“The market is really good now, we don’t know what it’s going to be like in five years. If we have another recession, we could be having to lay people off and do all kinds of things, and not providing the safety to our residents that we can if we do a continuous,” Farrell said. “It’s risky, and it’s a risk I just don’t feel comfortable taking.”
The trustees were poised to put a levy on last November’s ballot but pulled back because they felt they needed to dig deeper into the numbers. They also wanted to get more valuation from new growth on the books so their taxpayers could benefit from more people paying the bill.
With tax levies, a local government collects the amount initially approved no matter what growth happens, a fact the trustees lament.
“Nobody understands we could double in size, and we have no more money to operate our fire department,” Farrell said. “Almost everybody is appalled by that. The system is broken.”
The township has doubled in size to 40,000 over the past two decades.
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The township’s finance committee recommended a 3.75-mill levy, but trustees Tuesday said that was too much.
The more expensive levy would leave the township with a projected pot of money at the end of five years totalling almost $4 million as opposed $2.4 million with the 3.5-mill levy. Matacic said she had a number of reasons she didn’t want to stockpile cash reserves, including the message it could send to a state conciliator if their fire union talks ever ended in a dispute.
“If I have too much money in a pot, there is a lot of control I lose when it has to go to arbitration, if it ever comes to that,” she said. “I want to be fair, but at the same time I don’t want to tip the scales one way or the other where it’s going to cost this community a lot more in the long run.”
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The trustees ultimately were unanimous in their support for a continuous levy.
After the vote, Matacic told the Journal-News her colleagues convinced her they need the security of a continuous levy.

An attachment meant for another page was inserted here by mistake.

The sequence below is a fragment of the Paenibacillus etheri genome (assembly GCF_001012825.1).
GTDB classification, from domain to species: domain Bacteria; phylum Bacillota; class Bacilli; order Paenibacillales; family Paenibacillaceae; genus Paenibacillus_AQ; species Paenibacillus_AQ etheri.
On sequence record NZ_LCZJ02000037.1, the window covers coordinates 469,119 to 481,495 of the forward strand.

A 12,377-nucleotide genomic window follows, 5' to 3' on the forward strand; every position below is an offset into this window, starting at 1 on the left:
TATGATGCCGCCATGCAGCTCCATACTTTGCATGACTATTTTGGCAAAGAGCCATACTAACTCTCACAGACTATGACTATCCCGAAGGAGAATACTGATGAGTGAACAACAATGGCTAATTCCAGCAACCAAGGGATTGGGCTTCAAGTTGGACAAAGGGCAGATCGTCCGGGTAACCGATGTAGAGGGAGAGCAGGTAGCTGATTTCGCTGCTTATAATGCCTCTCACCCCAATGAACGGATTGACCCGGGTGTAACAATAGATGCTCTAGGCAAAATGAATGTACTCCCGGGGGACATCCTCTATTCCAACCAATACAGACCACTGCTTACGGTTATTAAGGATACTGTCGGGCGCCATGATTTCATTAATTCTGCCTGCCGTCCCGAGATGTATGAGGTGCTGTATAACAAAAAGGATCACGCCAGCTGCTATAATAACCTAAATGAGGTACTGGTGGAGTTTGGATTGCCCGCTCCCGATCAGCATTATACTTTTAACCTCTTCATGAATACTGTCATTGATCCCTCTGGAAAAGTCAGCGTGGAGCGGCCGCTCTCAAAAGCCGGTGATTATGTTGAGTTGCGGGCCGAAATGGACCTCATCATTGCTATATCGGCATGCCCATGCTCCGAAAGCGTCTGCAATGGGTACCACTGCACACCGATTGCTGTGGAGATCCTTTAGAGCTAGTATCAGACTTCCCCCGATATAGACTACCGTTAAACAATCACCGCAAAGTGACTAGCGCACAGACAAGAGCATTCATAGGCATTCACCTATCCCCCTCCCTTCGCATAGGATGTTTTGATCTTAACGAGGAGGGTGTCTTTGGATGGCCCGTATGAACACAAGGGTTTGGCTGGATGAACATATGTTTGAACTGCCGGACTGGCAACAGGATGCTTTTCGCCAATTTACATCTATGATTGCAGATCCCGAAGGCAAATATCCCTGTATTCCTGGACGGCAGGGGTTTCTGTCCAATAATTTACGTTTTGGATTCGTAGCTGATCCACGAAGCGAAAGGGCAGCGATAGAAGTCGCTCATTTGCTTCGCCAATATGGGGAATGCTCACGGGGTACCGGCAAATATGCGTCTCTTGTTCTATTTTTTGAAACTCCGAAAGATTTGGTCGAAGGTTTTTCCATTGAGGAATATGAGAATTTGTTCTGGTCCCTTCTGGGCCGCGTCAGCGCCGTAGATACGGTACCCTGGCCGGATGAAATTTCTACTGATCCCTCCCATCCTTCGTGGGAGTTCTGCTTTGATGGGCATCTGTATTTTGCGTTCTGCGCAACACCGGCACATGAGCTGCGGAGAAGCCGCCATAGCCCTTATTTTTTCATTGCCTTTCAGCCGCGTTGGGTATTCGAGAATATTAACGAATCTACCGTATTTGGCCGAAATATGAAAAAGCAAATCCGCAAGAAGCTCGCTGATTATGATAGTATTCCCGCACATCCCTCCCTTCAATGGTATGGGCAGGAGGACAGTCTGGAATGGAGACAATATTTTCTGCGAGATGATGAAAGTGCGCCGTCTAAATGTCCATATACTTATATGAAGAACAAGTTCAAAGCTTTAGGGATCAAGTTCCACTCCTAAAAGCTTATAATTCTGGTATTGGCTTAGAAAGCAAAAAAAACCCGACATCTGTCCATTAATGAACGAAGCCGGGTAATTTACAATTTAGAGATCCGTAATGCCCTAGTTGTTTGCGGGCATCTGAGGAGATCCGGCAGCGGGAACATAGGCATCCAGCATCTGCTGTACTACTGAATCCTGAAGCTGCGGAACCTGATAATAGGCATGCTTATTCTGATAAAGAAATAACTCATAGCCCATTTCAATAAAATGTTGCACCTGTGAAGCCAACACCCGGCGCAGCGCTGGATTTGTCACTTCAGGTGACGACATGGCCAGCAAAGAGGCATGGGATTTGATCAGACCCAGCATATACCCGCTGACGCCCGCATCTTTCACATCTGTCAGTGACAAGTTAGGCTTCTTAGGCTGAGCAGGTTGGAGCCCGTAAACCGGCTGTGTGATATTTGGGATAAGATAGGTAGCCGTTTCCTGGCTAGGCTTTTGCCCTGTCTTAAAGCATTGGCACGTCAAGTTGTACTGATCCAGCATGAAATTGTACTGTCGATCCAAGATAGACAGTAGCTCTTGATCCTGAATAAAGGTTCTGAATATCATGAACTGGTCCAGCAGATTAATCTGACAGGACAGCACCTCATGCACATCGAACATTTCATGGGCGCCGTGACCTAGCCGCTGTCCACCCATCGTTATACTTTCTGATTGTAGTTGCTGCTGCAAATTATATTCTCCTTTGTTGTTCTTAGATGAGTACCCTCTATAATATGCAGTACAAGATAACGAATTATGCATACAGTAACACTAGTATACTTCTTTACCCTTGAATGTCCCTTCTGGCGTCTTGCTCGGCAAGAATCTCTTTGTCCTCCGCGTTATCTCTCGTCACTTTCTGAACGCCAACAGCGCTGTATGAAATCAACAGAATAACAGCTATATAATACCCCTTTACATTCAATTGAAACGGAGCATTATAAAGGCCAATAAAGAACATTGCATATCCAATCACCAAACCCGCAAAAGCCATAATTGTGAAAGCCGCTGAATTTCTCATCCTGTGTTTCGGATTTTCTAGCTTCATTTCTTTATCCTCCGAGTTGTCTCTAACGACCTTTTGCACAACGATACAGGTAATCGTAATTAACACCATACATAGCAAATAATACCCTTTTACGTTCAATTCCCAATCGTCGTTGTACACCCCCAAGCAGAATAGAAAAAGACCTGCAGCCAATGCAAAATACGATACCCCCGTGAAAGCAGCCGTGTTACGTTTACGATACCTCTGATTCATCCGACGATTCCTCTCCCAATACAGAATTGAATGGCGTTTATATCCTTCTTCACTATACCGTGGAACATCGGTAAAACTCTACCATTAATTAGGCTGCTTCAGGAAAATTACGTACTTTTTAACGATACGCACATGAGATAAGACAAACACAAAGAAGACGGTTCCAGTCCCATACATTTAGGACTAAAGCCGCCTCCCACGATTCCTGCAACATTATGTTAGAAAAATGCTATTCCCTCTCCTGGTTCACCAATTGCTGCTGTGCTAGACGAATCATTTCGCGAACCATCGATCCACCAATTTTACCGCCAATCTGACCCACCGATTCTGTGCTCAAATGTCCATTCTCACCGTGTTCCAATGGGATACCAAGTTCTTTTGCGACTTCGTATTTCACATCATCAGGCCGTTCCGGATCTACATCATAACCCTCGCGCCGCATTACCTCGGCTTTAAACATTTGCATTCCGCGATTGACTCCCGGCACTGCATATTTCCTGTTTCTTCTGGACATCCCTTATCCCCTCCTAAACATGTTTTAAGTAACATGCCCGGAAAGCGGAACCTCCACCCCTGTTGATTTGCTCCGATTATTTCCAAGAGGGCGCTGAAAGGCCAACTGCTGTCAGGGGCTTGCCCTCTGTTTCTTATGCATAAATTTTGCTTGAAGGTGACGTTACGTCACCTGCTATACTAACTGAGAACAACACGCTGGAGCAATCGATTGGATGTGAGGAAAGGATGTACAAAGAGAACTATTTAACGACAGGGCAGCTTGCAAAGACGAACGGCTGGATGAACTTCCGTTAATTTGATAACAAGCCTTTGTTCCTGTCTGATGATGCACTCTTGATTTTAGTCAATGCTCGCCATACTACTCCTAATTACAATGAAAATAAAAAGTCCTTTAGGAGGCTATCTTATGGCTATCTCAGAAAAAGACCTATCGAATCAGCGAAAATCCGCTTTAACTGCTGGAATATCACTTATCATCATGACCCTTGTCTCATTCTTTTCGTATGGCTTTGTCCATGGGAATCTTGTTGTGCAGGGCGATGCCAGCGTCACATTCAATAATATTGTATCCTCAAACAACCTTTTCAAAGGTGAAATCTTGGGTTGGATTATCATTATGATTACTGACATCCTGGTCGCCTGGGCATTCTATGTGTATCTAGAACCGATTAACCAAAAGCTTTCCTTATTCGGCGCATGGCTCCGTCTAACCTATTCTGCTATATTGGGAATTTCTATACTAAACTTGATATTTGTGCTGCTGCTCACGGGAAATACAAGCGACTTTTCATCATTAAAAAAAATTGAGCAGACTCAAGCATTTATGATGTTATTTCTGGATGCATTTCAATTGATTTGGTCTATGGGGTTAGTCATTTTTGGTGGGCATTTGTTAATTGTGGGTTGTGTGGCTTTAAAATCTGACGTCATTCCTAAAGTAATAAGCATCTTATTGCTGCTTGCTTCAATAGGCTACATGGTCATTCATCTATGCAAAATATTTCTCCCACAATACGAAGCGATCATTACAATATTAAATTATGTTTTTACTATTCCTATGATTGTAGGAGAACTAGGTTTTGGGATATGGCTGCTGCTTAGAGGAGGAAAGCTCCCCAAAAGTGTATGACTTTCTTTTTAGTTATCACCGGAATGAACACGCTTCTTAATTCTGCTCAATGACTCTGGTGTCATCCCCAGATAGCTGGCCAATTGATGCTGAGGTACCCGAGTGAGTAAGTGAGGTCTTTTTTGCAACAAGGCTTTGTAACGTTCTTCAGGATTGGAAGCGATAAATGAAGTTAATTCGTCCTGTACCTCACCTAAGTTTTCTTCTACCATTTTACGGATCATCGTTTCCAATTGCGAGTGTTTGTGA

The last levy was supposed to keep up with expenses for five years and did so for seven years, officials said.
If the township did nothing at all now and continued to rely on the two existing levies — both are continuous — Finance Director Michelle Greis said they will be in the red to the tune of $3 million by the end of 2019.
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Farrell said it would be “irresponsible” to go for a 5-year levy and would appear to their residents they are not very good financial planners. He said they fully expect the new levy, if passed, will fund the department for another seven years.
“To keep going back to the well and constantly asking for money is what the residents are going to see,” Farrell said. “They are not going to see the due diligence, the 18 months of due diligence we did on this levy… ”
BrendaWehmer, who is a finance committee member, supported a 3.75-mill request instead of the 3.5-mill levy.
“There is so little difference, now we know we have to pass a levy, bottom line it’s $18 on a $100,000 home,” she said. “How many of us would not pay that?”
Trustee Steve Schramm said the 3.5-mill amount is plenty.
“I like the gauntlet being thrown down, the challenge being thrown down, for our fire department and our staff to work with that number, and stretch it to seven years,” he said.
Intense growth and the opitate epidemic also makes budgeting hard.
“A lot is our run volume, we’re seeing increases but we’re not seeing drastic,” Fire Chief Paul Stumpf said. “We know they’re coming, we’re just waiting for the other shoe to fall. We can somewhat predict, but not knowing what the demand on services is going to be. You know a year ago, who was talking about the opiate crisis?”
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Stumpf was also a contributor to the delayed levy, after he tendered his resignation last September. Farrell was determined to wait until they have a new chief in place, so that person has input into the levy request. He changed his mind a couple months back after receiving dire predictions that pushing the levy into 2018 would compound deficits.
Matacic changed her mind twice on the timing, wanting to capture more growth, especially from the posh Carriage Hill subdivision. She also fell in line when deficit predictions were revealed. Schramm from the beginning said the levy ask was urgent.